Death to ‘it depends’

Lately I find myself on a mission for mass simplification. Possibly over simplification, but I’m not sure it matters.

It’s one of the things I care most about at the moment – how can we simplify what we are asking people to do so that there is nothing else they can do but start doing it, instead of following their natural inclination to make a list, hire a consultant, write a white paper, do anything but doing the thing.

It requires that I stop saying (or even thinking) one of the things I have probably said most in my entire working life – ‘it depends’. That’s hard, but I think it’s the right thing to do.

It depends is paralysing.

It is a stop sign. It tells people they can’t do anything yet. That it is complicated.

And it presents things as  complicated at a time when the person asking the question usually doesn’t have the capability to understand they subtleties you are trying to explain.

Of course, most things are complex and it usually does depend (on context), but knowing what to do in the face of all of that is less important than just doing something now. Ideally something that gets you on the right track to having the ability to ask more nuanced questions, to have a more sophisticated understanding of the thing you’re doing and the context you’re doing it in.

What does this mean? For me, at the moment, this means trying to create a massively simplified message for teams across government about how they should start doing user research.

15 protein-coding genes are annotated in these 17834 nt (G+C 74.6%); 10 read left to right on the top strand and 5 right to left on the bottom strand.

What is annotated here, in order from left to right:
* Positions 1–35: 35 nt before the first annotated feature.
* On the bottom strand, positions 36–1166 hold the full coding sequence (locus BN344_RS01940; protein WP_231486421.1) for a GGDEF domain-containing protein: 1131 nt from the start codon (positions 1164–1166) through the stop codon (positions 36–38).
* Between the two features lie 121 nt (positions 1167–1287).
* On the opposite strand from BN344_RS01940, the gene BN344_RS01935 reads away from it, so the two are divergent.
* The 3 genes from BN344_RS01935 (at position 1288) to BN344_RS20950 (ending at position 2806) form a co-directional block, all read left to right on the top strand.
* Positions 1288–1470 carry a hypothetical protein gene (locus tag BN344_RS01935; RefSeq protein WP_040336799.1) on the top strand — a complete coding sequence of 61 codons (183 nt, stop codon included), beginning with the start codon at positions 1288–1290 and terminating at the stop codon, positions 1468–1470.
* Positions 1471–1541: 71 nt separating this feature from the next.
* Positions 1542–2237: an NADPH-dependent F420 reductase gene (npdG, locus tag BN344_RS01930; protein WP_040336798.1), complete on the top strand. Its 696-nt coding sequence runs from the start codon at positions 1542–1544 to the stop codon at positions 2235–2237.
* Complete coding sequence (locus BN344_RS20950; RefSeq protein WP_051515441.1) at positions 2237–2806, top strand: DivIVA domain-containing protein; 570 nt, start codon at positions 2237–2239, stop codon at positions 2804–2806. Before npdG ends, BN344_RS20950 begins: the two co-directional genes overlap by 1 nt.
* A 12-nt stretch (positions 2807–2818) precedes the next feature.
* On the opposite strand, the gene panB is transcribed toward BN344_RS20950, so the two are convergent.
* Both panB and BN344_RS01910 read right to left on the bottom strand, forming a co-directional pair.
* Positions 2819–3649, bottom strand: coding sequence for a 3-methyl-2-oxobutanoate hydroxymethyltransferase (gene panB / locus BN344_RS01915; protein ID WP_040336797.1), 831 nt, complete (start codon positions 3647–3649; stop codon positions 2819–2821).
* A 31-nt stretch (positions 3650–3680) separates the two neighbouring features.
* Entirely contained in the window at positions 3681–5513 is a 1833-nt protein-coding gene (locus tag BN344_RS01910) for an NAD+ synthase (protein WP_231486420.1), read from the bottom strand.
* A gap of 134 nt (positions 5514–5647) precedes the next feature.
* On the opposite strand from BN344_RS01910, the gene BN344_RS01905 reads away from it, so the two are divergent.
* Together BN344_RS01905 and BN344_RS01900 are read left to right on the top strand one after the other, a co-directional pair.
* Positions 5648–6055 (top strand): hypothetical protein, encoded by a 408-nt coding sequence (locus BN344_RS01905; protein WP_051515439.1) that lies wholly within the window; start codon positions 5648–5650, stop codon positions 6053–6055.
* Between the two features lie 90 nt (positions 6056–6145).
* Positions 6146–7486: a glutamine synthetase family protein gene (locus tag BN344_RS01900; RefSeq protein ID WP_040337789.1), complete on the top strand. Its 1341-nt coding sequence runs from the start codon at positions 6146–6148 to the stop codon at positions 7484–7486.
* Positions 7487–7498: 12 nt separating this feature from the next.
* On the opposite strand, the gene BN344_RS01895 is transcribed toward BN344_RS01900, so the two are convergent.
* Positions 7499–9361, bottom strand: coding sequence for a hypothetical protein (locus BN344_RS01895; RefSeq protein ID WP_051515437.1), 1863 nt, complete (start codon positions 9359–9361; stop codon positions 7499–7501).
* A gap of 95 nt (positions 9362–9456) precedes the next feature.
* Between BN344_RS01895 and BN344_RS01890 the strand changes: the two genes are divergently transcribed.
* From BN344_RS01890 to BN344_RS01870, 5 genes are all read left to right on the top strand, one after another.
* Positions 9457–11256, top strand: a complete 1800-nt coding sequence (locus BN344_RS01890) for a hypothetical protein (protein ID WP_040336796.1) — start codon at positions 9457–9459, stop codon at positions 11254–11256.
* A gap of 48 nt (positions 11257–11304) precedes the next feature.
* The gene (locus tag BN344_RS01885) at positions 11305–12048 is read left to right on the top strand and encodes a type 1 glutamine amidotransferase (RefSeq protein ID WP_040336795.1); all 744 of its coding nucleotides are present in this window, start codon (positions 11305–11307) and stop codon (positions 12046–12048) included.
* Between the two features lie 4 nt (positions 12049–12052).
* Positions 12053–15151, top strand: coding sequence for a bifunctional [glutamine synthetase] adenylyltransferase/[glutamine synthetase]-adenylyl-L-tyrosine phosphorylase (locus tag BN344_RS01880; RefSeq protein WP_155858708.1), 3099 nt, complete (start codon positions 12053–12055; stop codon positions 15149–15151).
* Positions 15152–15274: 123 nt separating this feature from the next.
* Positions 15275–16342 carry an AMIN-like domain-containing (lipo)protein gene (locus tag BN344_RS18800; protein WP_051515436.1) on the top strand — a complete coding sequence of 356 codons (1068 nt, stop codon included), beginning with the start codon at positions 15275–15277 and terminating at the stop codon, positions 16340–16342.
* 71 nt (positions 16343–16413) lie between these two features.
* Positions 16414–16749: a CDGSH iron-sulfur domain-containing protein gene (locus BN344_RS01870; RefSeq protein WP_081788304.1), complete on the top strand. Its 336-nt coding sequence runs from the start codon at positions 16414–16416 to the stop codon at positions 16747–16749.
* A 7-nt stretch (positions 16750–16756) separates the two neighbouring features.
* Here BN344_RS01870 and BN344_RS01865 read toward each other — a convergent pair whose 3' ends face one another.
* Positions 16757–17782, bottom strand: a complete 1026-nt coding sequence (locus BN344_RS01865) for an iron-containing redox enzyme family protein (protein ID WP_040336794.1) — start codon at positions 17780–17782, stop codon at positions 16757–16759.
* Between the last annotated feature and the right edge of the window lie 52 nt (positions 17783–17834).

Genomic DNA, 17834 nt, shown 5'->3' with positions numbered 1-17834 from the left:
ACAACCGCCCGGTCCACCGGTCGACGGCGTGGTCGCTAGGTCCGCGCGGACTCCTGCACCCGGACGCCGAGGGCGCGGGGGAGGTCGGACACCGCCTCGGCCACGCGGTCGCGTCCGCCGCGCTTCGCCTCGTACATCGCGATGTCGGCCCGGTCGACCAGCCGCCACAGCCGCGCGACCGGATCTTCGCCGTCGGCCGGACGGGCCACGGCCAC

Lots of different teams, different projects, different audiences – a whole world of it depends.

Forget all of that. What’s something massively simple that all of them can start doing right now.

Here’s an idea.

  1. Start doing some research in every iteration (we’re all doing agile)
  2. Start by getting 5 or 6 people in a lab, give them the thing you’re making and a task and watch them use it. Talk to them about what they find difficult. Maybe also ask them about how they use the internet in real life, what kind of interaction they’ve had with government before. Don’t explain your thing.
  3. Get as many of your team as you can to observe (hence the lab). Aim for 2 hours every 6 weeks for everyone as a minimum.
  4. Capture what you hear and see on post it notes. Do affinity sorting to analyse research. Write down what you learned (your insights) and what you’re going to do about it. Do those things, come back and do the same in two weeks.

Now lets all start saying this to everyone, every chance we get.

It won’t be the best thing for every project to be doing all the time, but it is way better than doing nothing.

As soon as you start doing this, you will start to learn about different and better things that you can do (if for no other reason than because you’ll need a user researcher to do this and they can tell you. Before you start this, you probably won’t have that person).

Now we just need to do this for all the things…

Related: I watched this video from the ever grumpy but rather clever Russell Davies the other day. He’s scaring the pants of people who are studying to become Planners in the advertising industry and telling them that the best strategy is not the most creative one but the one that actually gets anyone to actually do something.

There’s an interesting section on the value (or not) of research as well.

Help Joy help you. On the unusability of internal systems.

 

I am out here for you. You don’t know what it’s like to be ME out here for YOU. It is an up-at-dawn, pride-swallowing siege that I will never fully tell you about, ok? Help me… help you. Help me, help you. - Jerry Macguire

 

This is Joy’s notebook.

At the airport earlier today I had to switch my ticket from one flight to another. Joy was the customer service person who helped me do this.